Kiwi mummy blogger Abby Plested has drawn criticism for rehoming her two-year-old dog to make her life less stressful.
She and her husband Daniel are expecting their third child, and Plested says continuing to look after their weimaraner dog Sai was "just not possible for us".
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"I felt like we were not giving Sai the attention he needed," she wrote in a now-deleted blog post. "Every day I would arrive home anxious for what he might have ripped up this time.
"Both myself and Daniel sit down on the regular and see what we need to shift and work on to take out the stress of our lives and to make sure we are doing everything we can to live a filling and excellent life. Sometimes this means removing some stuff from our world.
"I really believe that we are not placed on this earth to collect everything along the way and hold onto everything. Some things are just meant for us to hold onto for a season and then let go of that thing or someone. If we hold onto these things past their time of benefiting our world, we are just adding weight and that's tiring."
She says her husband was upset about rehoming Sai because he thought he had failed and giving her away made him "extremely uncomfortable".
"If I am honest our number one disagreement was over Sai, and that's not okay when something or someone starts to come in between your relationships. Don't wait for it to feel pain-free before you remove it," she wrote.
SPCA chief executive Andrea Midgen said being rehomed or given to a shelter can be disruptive or distressing for animals.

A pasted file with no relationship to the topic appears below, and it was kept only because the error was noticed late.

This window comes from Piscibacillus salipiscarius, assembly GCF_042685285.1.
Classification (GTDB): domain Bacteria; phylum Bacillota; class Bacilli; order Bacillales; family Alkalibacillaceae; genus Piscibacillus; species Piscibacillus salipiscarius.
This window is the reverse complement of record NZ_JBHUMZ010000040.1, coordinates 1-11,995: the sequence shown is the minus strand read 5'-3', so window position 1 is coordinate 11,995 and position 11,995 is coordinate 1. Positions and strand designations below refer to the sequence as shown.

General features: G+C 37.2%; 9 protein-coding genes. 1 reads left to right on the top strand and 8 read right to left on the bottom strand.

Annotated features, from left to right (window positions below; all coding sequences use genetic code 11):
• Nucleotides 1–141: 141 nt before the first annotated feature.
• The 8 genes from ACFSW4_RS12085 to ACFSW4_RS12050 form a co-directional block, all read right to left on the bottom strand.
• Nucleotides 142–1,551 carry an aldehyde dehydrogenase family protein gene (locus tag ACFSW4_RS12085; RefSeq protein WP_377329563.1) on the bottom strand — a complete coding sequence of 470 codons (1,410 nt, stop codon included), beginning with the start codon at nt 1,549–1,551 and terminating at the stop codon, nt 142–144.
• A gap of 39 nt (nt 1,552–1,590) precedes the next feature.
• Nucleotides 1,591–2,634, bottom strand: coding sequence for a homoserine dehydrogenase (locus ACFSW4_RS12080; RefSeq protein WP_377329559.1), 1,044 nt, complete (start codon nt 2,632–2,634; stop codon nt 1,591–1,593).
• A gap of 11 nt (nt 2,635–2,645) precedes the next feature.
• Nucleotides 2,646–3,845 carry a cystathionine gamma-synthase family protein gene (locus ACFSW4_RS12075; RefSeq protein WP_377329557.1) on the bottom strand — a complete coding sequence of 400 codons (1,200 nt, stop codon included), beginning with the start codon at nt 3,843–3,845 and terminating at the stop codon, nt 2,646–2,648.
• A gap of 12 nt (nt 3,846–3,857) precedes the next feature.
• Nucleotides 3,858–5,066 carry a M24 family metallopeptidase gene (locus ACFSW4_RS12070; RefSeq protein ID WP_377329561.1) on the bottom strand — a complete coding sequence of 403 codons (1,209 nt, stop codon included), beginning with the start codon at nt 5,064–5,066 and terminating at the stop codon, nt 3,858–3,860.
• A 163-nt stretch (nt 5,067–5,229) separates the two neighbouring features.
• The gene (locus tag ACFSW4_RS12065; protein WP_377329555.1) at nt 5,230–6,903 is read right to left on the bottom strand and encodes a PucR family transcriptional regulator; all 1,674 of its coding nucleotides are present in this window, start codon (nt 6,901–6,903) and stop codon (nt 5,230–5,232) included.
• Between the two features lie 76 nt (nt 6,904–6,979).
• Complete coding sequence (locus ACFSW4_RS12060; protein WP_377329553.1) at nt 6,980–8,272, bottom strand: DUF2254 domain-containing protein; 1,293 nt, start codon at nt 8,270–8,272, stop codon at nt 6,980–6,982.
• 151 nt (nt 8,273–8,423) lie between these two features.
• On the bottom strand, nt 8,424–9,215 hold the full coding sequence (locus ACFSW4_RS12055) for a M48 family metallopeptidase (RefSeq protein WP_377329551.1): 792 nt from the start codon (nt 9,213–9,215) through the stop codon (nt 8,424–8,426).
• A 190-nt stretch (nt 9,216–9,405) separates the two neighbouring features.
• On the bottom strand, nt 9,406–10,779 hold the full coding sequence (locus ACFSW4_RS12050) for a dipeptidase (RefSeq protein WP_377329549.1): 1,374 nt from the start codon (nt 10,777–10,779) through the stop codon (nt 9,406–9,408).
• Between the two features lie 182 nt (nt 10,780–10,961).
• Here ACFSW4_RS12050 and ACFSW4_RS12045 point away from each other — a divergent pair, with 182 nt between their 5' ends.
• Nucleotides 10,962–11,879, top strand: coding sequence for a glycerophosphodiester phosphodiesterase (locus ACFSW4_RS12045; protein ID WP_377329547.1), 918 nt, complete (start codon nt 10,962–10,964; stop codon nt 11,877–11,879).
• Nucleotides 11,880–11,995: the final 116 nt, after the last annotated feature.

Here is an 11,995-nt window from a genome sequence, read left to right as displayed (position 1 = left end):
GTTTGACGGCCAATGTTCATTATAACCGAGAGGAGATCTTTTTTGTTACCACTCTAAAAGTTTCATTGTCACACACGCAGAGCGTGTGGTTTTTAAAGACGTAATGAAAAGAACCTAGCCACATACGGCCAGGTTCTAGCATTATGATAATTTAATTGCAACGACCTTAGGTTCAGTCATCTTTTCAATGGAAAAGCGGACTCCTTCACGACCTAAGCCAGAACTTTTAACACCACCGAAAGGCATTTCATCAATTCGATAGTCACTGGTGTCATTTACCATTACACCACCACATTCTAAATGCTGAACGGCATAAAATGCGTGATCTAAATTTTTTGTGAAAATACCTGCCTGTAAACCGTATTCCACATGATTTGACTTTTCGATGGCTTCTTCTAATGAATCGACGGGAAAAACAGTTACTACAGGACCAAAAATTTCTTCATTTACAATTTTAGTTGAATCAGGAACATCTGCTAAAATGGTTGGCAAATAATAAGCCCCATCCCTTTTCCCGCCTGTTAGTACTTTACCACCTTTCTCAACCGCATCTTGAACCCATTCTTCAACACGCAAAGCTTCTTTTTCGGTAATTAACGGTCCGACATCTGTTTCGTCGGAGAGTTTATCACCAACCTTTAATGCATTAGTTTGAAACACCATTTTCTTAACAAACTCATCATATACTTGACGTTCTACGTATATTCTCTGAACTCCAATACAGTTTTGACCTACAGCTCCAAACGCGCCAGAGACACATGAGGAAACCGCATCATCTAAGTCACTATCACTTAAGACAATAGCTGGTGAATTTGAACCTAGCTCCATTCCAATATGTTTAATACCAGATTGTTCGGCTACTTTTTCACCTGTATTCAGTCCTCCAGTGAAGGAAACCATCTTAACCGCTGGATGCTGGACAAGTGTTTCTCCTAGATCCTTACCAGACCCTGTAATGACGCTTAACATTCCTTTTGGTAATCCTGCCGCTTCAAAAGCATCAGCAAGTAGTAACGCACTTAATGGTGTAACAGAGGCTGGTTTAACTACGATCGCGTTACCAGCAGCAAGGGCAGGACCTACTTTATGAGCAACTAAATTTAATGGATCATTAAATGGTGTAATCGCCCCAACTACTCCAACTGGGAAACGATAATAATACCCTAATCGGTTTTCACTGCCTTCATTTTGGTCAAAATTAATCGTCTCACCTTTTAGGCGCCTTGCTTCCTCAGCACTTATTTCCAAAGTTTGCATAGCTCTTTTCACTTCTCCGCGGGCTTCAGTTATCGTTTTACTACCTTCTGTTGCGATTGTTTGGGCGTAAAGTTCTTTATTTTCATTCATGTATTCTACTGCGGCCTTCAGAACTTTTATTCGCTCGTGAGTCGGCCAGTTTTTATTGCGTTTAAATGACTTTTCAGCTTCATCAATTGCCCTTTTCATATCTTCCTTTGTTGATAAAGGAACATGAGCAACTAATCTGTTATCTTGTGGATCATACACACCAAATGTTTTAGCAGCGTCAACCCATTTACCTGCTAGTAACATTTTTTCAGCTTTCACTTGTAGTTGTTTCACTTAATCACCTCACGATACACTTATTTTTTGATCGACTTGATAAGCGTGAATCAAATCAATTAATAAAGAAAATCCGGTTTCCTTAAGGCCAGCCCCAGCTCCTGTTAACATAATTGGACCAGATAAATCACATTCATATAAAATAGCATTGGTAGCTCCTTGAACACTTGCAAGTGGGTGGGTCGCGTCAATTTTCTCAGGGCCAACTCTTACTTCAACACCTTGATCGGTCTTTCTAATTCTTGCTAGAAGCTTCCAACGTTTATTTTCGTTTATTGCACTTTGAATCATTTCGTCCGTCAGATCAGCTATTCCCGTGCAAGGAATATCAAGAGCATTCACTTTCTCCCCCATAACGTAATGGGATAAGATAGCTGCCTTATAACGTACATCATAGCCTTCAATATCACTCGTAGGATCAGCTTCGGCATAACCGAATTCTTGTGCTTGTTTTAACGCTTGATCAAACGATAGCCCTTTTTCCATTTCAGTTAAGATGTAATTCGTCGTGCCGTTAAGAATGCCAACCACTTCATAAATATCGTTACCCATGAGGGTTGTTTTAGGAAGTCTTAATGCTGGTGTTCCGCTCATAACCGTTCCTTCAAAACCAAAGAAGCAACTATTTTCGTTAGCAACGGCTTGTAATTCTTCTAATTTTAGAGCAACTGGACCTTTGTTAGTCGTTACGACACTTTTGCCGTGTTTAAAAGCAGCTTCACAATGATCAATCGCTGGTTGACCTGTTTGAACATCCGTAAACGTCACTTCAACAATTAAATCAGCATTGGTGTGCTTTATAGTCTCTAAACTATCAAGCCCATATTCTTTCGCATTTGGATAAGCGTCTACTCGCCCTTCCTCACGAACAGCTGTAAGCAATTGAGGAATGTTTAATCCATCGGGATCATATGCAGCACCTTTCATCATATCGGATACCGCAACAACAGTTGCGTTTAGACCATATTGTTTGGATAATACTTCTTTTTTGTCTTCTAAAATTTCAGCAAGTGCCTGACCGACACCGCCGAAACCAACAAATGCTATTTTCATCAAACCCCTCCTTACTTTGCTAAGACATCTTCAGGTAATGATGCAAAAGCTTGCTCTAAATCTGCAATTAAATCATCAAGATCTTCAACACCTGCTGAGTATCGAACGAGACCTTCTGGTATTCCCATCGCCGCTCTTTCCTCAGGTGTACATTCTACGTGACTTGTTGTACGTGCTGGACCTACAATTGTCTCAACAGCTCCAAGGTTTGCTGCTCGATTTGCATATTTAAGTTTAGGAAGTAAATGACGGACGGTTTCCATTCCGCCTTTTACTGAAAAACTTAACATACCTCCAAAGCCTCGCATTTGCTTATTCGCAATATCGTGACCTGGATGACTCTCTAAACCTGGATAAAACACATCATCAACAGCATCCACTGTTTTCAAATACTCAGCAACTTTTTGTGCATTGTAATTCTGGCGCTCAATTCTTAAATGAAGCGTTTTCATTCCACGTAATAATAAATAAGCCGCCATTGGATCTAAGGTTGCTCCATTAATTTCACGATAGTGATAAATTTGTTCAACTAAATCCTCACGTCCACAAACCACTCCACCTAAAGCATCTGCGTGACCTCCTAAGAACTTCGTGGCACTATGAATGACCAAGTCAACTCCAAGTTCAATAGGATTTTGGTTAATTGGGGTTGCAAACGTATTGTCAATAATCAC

She said owners who were struggling with behaviour issues should seek help from a qualified behaviourist, as many can be managed with appropriate training and care.
"A pet can be a 10-15 year commitment and SPCA would also advise that families consider their lifestyle and how their family environment might change in their pet's lifetime before adopting a pet," Ms Midgen explained.
"For families with children, an older animal might be a good choice as their behaviour is more stable, and their personality is already established.
"With puppies and kittens, it's harder to know their personality or even what size they may be when fully grown."
However Ms Midgen acknowledges sometimes rehoming pets is the only option.
"SPCA does understand that there can be a change in a family's circumstances that may lead to this being the only option for the family and their pet," she said.
The decision to rehome the dog has drawn criticism online.
"It's a dog not a fashion accessory. It has feelings and attachments," said journalist Nikki Macdonald on Twitter.
Ms Plested has been contacted for comment, and this article will be updated with any response.